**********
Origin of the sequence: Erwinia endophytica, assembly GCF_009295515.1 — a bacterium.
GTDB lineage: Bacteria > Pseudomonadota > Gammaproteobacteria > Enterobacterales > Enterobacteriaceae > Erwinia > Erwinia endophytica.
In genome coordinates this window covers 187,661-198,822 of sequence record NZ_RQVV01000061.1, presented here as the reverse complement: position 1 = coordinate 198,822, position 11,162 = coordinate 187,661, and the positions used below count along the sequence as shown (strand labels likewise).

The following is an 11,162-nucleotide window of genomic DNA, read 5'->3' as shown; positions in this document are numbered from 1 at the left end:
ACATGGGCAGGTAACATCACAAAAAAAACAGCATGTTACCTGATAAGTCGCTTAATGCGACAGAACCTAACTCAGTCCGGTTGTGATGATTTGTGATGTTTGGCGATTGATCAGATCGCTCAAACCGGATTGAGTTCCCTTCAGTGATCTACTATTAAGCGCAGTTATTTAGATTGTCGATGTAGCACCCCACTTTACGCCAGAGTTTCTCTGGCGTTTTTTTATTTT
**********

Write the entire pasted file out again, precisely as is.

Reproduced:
Origin of the sequence: Erwinia endophytica, assembly GCF_009295515.1 — a bacterium.
GTDB lineage: Bacteria > Pseudomonadota > Gammaproteobacteria > Enterobacterales > Enterobacteriaceae > Erwinia > Erwinia endophytica.
In genome coordinates this window covers 187,661-198,822 of sequence record NZ_RQVV01000061.1, presented here as the reverse complement: position 1 = coordinate 198,822, position 11,162 = coordinate 187,661, and the positions used below count along the sequence as shown (strand labels likewise).

The following is an 11,162-nucleotide window of genomic DNA, read 5'->3' as shown; positions in this document are numbered from 1 at the left end:
ACATGGGCAGGTAACATCACAAAAAAAACAGCATGTTACCTGATAAGTCGCTTAATGCGACAGAACCTAACTCAGTCCGGTTGTGATGATTTGTGATGTTTGGCGATTGATCAGATCGCTCAAACCGGATTGAGTTCCCTTCAGTGATCTACTATTAAGCGCAGTTATTTAGATTGTCGATGTAGCACCCCACTTTACGCCAGAGTTTCTCTGGCGTTTTTTTATTTT